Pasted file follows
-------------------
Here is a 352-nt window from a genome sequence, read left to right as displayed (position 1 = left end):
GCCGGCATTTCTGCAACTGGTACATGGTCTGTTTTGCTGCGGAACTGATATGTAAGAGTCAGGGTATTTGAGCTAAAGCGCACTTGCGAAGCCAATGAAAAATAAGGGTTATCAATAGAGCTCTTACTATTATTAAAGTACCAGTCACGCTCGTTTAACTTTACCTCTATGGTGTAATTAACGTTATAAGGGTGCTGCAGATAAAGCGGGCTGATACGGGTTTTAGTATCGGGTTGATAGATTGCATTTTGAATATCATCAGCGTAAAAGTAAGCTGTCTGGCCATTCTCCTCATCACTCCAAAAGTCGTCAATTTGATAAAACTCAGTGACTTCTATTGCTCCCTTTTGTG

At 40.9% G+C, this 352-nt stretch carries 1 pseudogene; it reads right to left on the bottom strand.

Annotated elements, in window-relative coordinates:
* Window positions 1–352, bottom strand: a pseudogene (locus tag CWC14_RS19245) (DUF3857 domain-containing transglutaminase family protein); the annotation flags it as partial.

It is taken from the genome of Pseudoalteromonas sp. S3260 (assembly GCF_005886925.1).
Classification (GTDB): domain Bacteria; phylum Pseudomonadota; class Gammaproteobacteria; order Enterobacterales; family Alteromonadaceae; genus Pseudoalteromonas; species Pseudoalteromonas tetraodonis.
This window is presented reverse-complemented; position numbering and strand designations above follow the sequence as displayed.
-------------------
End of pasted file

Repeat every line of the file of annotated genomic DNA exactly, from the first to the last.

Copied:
Here is a 352-nt window from a genome sequence, read left to right as displayed (position 1 = left end):
GCCGGCATTTCTGCAACTGGTACATGGTCTGTTTTGCTGCGGAACTGATATGTAAGAGTCAGGGTATTTGAGCTAAAGCGCACTTGCGAAGCCAATGAAAAATAAGGGTTATCAATAGAGCTCTTACTATTATTAAAGTACCAGTCACGCTCGTTTAACTTTACCTCTATGGTGTAATTAACGTTATAAGGGTGCTGCAGATAAAGCGGGCTGATACGGGTTTTAGTATCGGGTTGATAGATTGCATTTTGAATATCATCAGCGTAAAAGTAAGCTGTCTGGCCATTCTCCTCATCACTCCAAAAGTCGTCAATTTGATAAAACTCAGTGACTTCTATTGCTCCCTTTTGTG

At 40.9% G+C, this 352-nt stretch carries 1 pseudogene; it reads right to left on the bottom strand.

Annotated elements, in window-relative coordinates:
* Window positions 1–352, bottom strand: a pseudogene (locus tag CWC14_RS19245) (DUF3857 domain-containing transglutaminase family protein); the annotation flags it as partial.

It is taken from the genome of Pseudoalteromonas sp. S3260 (assembly GCF_005886925.1).
Classification (GTDB): domain Bacteria; phylum Pseudomonadota; class Gammaproteobacteria; order Enterobacterales; family Alteromonadaceae; genus Pseudoalteromonas; species Pseudoalteromonas tetraodonis.
This window is presented reverse-complemented; position numbering and strand designations above follow the sequence as displayed.